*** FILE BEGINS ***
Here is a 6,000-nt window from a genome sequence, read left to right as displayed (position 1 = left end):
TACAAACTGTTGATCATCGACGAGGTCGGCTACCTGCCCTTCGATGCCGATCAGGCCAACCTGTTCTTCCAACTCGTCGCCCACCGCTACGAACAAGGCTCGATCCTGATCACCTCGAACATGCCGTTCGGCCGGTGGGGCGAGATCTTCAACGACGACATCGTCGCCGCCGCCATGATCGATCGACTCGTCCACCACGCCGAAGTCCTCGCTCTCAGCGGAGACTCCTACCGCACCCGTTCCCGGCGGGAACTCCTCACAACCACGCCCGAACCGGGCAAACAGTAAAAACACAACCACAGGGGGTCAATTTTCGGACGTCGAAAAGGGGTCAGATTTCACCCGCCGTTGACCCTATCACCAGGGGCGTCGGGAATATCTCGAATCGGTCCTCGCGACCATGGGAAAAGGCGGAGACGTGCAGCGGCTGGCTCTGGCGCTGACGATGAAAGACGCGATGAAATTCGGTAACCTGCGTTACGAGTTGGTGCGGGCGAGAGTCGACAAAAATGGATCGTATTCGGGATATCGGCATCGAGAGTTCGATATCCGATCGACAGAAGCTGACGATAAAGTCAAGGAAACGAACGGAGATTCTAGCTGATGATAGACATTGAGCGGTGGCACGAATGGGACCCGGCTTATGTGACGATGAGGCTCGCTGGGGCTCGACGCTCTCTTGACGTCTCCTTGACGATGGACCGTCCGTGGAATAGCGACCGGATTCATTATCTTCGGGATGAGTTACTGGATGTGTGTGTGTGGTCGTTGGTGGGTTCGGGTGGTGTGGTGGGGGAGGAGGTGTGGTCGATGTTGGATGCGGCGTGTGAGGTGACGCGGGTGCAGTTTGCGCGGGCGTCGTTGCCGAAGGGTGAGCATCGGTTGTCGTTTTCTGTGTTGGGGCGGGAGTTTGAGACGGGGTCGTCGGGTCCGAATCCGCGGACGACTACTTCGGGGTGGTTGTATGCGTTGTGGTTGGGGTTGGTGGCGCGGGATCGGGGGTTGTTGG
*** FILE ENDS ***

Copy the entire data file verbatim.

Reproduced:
Here is a 6,000-nt window from a genome sequence, read left to right as displayed (position 1 = left end):
TACAAACTGTTGATCATCGACGAGGTCGGCTACCTGCCCTTCGATGCCGATCAGGCCAACCTGTTCTTCCAACTCGTCGCCCACCGCTACGAACAAGGCTCGATCCTGATCACCTCGAACATGCCGTTCGGCCGGTGGGGCGAGATCTTCAACGACGACATCGTCGCCGCCGCCATGATCGATCGACTCGTCCACCACGCCGAAGTCCTCGCTCTCAGCGGAGACTCCTACCGCACCCGTTCCCGGCGGGAACTCCTCACAACCACGCCCGAACCGGGCAAACAGTAAAAACACAACCACAGGGGGTCAATTTTCGGACGTCGAAAAGGGGTCAGATTTCACCCGCCGTTGACCCTATCACCAGGGGCGTCGGGAATATCTCGAATCGGTCCTCGCGACCATGGGAAAAGGCGGAGACGTGCAGCGGCTGGCTCTGGCGCTGACGATGAAAGACGCGATGAAATTCGGTAACCTGCGTTACGAGTTGGTGCGGGCGAGAGTCGACAAAAATGGATCGTATTCGGGATATCGGCATCGAGAGTTCGATATCCGATCGACAGAAGCTGACGATAAAGTCAAGGAAACGAACGGAGATTCTAGCTGATGATAGACATTGAGCGGTGGCACGAATGGGACCCGGCTTATGTGACGATGAGGCTCGCTGGGGCTCGACGCTCTCTTGACGTCTCCTTGACGATGGACCGTCCGTGGAATAGCGACCGGATTCATTATCTTCGGGATGAGTTACTGGATGTGTGTGTGTGGTCGTTGGTGGGTTCGGGTGGTGTGGTGGGGGAGGAGGTGTGGTCGATGTTGGATGCGGCGTGTGAGGTGACGCGGGTGCAGTTTGCGCGGGCGTCGTTGCCGAAGGGTGAGCATCGGTTGTCGTTTTCTGTGTTGGGGCGGGAGTTTGAGACGGGGTCGTCGGGTCCGAATCCGCGGACGACTACTTCGGGGTGGTTGTATGCGTTGTGGTTGGGGTTGGTGGCGCGGGATCGGGGGTTGTTGG